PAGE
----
Out in the Cold is a non-fiction book about the unique world of surfing in Alaska, the Last Frontier. Read more
This project's funding goal was not reached on January 7, 2013.
About this project
I’m Kris Farmen, a novelist, historian, and freelance journalist based in Alaska. I’m also an avid surfer—yes, there are surfers here—and I intend to spend the summer of 2013 on an extended surfing trip across Alaska’s coastline, exploring the places, people, and ecosystems that make surfing on the Last Frontier such a unique experience. The result will be a book of creative nonfiction called Out in the Cold.
Surf magazines periodically run the odd story about surfing in Alaska, but these pieces focus either on the experiences of globe-trotting professional surfers backed by the big dollars of international surf-wear brands, or the wide-eyed travel observations of an elite corps of surf journalists for whom a surf safari to Alaska is an exotic once-in-a-lifetime experience. Nobody writes about the local crews, the resident Alaskans who are driven to surf here, and more importantly, why we’re driven to surf in such a cold, difficult place. So far, we’ve been just the local color added to the slick magazine story. I aim to correct that.
I’ll be travelling to different surfing locales around the state, most prominently Kodiak, Yakutat, and Sitka, as well as other more remote breaks, some of which have never been surfed before. I will be camping and surfing in each place, and seeking out local surfers for interviews regarding their take on surfing, why they feel compelled to surf in Alaska’s frigid water, and to collect oral histories of surfing in Alaska. The end result of all this will be the book Out in the Cold. I will begin drafting the manuscript in the winter of 2013, with an eye on publication in late 2014 or early 2015.
A round-trip ferry ticket for me and my truck (which is needed to transport my boards, wetsuit, wall tent and camping gear) to Kodiak costs nearly $500. A similar passage to Yakutat costs closer to $800. Airplane charters to remote breaks can run up to $1000 or more. Then there’s food, fuel, and of course, surf wax. It might also be nice to rent an occasional cabin or hotel room along the way so I can dry out, take a hot shower, and check my email. This all adds up quicker than you might think.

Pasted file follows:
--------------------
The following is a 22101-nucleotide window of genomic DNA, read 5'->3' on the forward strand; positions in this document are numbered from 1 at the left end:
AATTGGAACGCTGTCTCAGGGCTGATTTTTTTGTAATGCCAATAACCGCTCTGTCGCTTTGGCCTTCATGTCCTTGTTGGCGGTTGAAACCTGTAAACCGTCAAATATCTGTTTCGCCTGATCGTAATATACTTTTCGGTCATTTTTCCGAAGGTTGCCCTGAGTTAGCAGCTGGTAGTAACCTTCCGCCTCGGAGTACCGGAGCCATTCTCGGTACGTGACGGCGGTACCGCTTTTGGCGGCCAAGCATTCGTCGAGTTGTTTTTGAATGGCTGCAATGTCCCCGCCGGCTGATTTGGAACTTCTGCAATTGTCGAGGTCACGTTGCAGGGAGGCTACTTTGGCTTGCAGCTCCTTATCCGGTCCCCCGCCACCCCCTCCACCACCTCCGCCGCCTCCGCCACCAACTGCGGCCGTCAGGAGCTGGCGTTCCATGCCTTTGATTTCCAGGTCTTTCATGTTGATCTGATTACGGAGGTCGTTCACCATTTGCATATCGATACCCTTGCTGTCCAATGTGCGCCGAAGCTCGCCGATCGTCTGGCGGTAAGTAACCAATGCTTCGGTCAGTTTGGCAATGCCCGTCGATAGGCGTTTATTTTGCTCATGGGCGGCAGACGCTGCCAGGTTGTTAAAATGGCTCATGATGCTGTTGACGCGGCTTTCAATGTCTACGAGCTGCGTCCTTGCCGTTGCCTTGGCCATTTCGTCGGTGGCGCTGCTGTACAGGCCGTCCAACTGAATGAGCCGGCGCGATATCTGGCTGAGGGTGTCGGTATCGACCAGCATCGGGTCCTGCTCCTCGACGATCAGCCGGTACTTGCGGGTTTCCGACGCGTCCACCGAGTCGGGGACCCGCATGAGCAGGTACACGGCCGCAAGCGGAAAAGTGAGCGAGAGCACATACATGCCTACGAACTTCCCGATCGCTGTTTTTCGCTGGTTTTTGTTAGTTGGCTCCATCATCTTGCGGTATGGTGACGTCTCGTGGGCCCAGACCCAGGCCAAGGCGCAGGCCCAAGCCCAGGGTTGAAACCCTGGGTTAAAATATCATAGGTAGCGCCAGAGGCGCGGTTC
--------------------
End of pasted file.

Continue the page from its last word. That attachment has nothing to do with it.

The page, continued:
To my knowledge I am the only surf writer based in Alaska, which gives me a unique window into the local surfing scene. Out in the Cold will be the first book written about surfing in Alaska. Part travelogue, part surf memoir, and part journalistic investigation, it will offer a unique view into the world of those of us who choose to pursue the surfing lifestyle at the extreme edge of the world. With your help, I can make this dream a reality. Thanks very much for your time.
Risks and challenges
I already have a publisher lined up, so the single biggest challenge to this project is funding. Alaska is a very expensive place to travel, particularly when you’re talking about the kind of remote wilderness areas where I’m headed. Even getting to on-the-map places like Kodiak, Yakutat, and Sitka costs an arm and a leg.
Riskwise, there are any number of possibilities. This is, after all, bush Alaska. There are plenty of hungry bears on Alaska’s gulf coast, to say nothing of the usual ocean hazards of sharks and territorial sea lions. In most of the places this journey will take me, there’s no hospital to rush to if I get hurt, nor any lifeguard to call if I’m swept out to sea. But I’m a well-seasoned surfer, born and raised in Alaska, and have lived most of my life in such places. I know how to take care of myself in wilderness situations.Learn about accountability on Kickstarter
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